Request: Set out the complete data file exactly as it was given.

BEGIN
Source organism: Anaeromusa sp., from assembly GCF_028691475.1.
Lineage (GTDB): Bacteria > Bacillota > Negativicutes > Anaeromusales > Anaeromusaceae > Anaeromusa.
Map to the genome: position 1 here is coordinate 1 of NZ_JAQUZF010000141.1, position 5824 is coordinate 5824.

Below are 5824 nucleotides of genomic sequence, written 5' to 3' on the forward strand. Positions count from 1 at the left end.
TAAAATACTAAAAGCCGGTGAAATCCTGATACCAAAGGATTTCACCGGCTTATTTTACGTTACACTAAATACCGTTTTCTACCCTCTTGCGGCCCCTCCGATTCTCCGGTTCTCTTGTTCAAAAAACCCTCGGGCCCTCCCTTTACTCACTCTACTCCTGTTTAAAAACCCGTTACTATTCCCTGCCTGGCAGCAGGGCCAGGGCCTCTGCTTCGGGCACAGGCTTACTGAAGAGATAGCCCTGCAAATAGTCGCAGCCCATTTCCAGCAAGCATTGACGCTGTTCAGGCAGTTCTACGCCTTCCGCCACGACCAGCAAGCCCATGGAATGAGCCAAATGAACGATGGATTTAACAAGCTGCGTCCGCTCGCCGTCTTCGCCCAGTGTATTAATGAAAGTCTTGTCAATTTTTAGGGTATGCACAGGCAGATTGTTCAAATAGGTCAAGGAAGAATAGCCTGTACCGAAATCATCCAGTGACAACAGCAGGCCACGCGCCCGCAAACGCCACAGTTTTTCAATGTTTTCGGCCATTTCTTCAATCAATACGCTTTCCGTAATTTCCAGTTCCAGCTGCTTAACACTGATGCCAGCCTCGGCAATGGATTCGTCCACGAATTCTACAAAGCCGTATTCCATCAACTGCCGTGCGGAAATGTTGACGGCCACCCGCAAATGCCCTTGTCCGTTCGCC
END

Source organism: Anaeromusa sp., from assembly GCF_028691475.1.
Lineage (GTDB): Bacteria > Bacillota > Negativicutes > Anaeromusales > Anaeromusaceae > Anaeromusa.
Map to the genome: position 1 here is coordinate 1 of NZ_JAQUZF010000141.1, position 5824 is coordinate 5824.

Below are 5824 nucleotides of genomic sequence, written 5' to 3' on the forward strand. Positions count from 1 at the left end.
TAAAATACTAAAAGCCGGTGAAATCCTGATACCAAAGGATTTCACCGGCTTATTTTACGTTACACTAAATACCGTTTTCTACCCTCTTGCGGCCCCTCCGATTCTCCGGTTCTCTTGTTCAAAAAACCCTCGGGCCCTCCCTTTACTCACTCTACTCCTGTTTAAAAACCCGTTACTATTCCCTGCCTGGCAGCAGGGCCAGGGCCTCTGCTTCGGGCACAGGCTTACTGAAGAGATAGCCCTGCAAATAGTCGCAGCCCATTTCCAGCAAGCATTGACGCTGTTCAGGCAGTTCTACGCCTTCCGCCACGACCAGCAAGCCCATGGAATGAGCCAAATGAACGATGGATTTAACAAGCTGCGTCCGCTCGCCGTCTTCGCCCAGTGTATTAATGAAAGTCTTGTCAATTTTTAGGGTATGCACAGGCAGATTGTTCAAATAGGTCAAGGAAGAATAGCCTGTACCGAAATCATCCAGTGACAACAGCAGGCCACGCGCCCGCAAACGCCACAGTTTTTCAATGTTTTCGGCCATTTCTTCAATCAATACGCTTTCCGTAATTTCCAGTTCCAGCTGCTTAACACTGATGCCAGCCTCGGCAATGGATTCGTCCACGAATTCTACAAAGCCGTATTCCATCAACTGCCGTGCGGAAATGTTGACGGCCACCCGCAAATGCCCTTGTCCGTTCGCC